Meaning: That glorious Rama first committed his father’s words to his mind, considered them dearer than his anointment to the Kingdom and accepted them as a Vow wholeheartedly.”
Imaani tu mahaaranye Vihatya nava pancha cha
Varshaani Paramapreetah Sthaasyaami vachane tava (2.24.17)
Meaning: After roaming in the great forest for fourteen years, I shall come back and very gladly stand by your command.
Na vanam gantukaamasya Tyajatashcha vasundharaam Sarva lokaatigasyeva Mano Ramasya Vivyathe (2.19.33)
Meaning: Rama, having decided to leave the Kingdom and head to the forest, did not have any sadness and proceeded with a serene mind of an ascetic beyond worldly pain and pleasure.
Sri Adi Sankara gives a third explanation ‘Sarva vidyopadeshena Va Sumukhah – He was delighted at having successfully imparted all the Vedas to Brahma’. A true Guru derives a lot of happiness if he finds the perfect student and is able to impart all his knowledge. In Brahma, he found a true student and imparted the full knowledge of the Vedas to him. Hence he became ‘Sumukhah’.
Svetasvatara Upanishad (6.18) says ‘Yo Bramhaanam vidadhaati poorvam yo vai vedaamshcha Prahinoti tasmai – He first created and then taught him all the Vedas’.
This can be taken as a reference to His having a sweet countenance even when He was chanting the mantras and meditating as Narayana Maharishi in His Nara-Narayana Avatar. Sri Parasara Bhattar also refers us to the mantra ‘Krishna – Krishnaaya Kamaladala Amala Netraaya – To Sri Krishna, who has a face with eyes that are pure and spotless like a Lotus petal.
Sri V.V. Ramanujan gives references from the Divya Prabhandam:
- Engalai Maiyal Etri Mayakka un Mugam Maya-Mandiram taan kolo – O’ Karmugil Vanna! Your enchanting beautiful face has mesmerised us into thinking about you to such an extent that it is driving us to an insane level of obsession about you. What sort of a magic spell have you cast on us? Nachiyar Thiru Mozhi by Sri Andal (2.4);
- Neendavapap-perivaaya kangal Ennaip-pedaimai Seidanave – His face is set with dark wide red eyes. Aho, those eyes have made me intemperate. Amalanaadipiraan 8 by Thiruppaan Azhwar
Thiruppaan Azhwar describes the Lord in his composition of Amalanaadipiraan. The final Pasuram the Azhwar expresses his delight and his ecstatic state after seeing the Lord:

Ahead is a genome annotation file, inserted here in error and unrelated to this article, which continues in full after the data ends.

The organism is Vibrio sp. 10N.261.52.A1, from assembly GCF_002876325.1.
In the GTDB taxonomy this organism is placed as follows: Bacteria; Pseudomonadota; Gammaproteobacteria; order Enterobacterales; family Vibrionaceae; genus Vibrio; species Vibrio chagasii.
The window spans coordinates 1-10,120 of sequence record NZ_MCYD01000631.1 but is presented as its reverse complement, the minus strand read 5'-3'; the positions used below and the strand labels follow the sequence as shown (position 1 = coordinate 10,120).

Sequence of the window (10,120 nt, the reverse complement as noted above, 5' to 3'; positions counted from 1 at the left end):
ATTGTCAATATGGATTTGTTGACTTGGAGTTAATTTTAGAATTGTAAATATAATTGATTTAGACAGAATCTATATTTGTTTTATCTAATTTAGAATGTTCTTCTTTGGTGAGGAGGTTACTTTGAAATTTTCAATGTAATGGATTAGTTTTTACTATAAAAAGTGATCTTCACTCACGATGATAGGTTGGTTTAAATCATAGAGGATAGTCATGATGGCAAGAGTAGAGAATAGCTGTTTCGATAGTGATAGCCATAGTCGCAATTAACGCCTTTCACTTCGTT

கொண்டல் வண்ணனைக் கோவல னாய்வெண்ணெய்
உண்ட வாயன்என் னுள்ளம் கவர்ந்தானை
அண்டர் கோனணி யரங்கன்என் னமுதினைக்
கண்ட கண்கள்மற் றொன்றினைக் காணாவே.
Kondal vannanaik kovalanay venney
Unda vayan en ullam kavarndhaanai
Andarkon aNi arangan en amudhinaik
Kanda kangal marronrinaik kanave
Meaning: The dark-hued Lord is the One who came as a cowherd lad and stole butter. He is the Lord of Gods and of Arangam also. He has stolen my heart. After seeing my Lord and experiencing ambrosial delight, my eyes will see nothing else.
Thondaradipodi Azhwar in this Pasuram describes the Lord with great joy:
பச்சைமா மலைபோல்மேனி பவளவாய் கமலச் செங்கண்
அச்சுதா அமர ரேறே ஆயர்தம் கொழுந்தே என்னும்
இச்சுவை தவிர யான்போய் இந்திர லோக மாளும்
அச்சுவை பெறினும் வேண்டேன் அரங்கமா நகரு ளானே. 
He describes the beauty of the Lord and enjoyed His Thirumeni which is like a huge mountain; His Red Coral lips and mouth; with eyes as Red as the Lotus flower; He addresses the Lord: “O’Achutha! There is no enjoyment which is equal to admiring your beauty. Even if you give me the post of Indra and ask me to enjoy that position, I still DO NOT NEED them; I just want to serve at your feet!”
Sri Radhakrishna Sastri explains the significance of this Nama by pointing out that with practice one overcomes the strain of severe penance, and hence the countenance will not reflect any strain. But in Bhagavan’s case we see cheerfulness rather than mere lack of strain. When He was told to go to the forest just at the time He was decorated for Coronation or Pattabhishekam, His face didn’t show the slightest indication of disappointment or sadness. Instead Rama displayed a calm and serene face typical of the greatest of Ascetics who have renounced worldly things.
Kamban’s description of Rama’s face is “Meit-tiruppadam mevu endra podilum, it-tirut-turandu egu endra podilum, cittirattil alarnda Sen-taamaraiyai ottirukkum mugattinai unnuvaaL” – Lord Rama’s face resembled a picture-perfect Lotus-flower no matter whether He was asked to ascend the throne or to renounce it all and go to the forest.
- Sukshmah – He is Subtle and difficult to comprehend
As Sri Adi Sankara interprets it as ‘Shabdaadi Sthoola kaarana rahitatvaat – Sahabdaadayah hyaakaashaadeenaam uttarottara sthoolatva kaaranaani Tadabhaavaat – Sookshmah’. He is free from gross physical causes such as sound. Sound arises from the physical causes for the gross body like Akaasha and others while Bhagavan is too subtle to be attributed to any external physical Cause.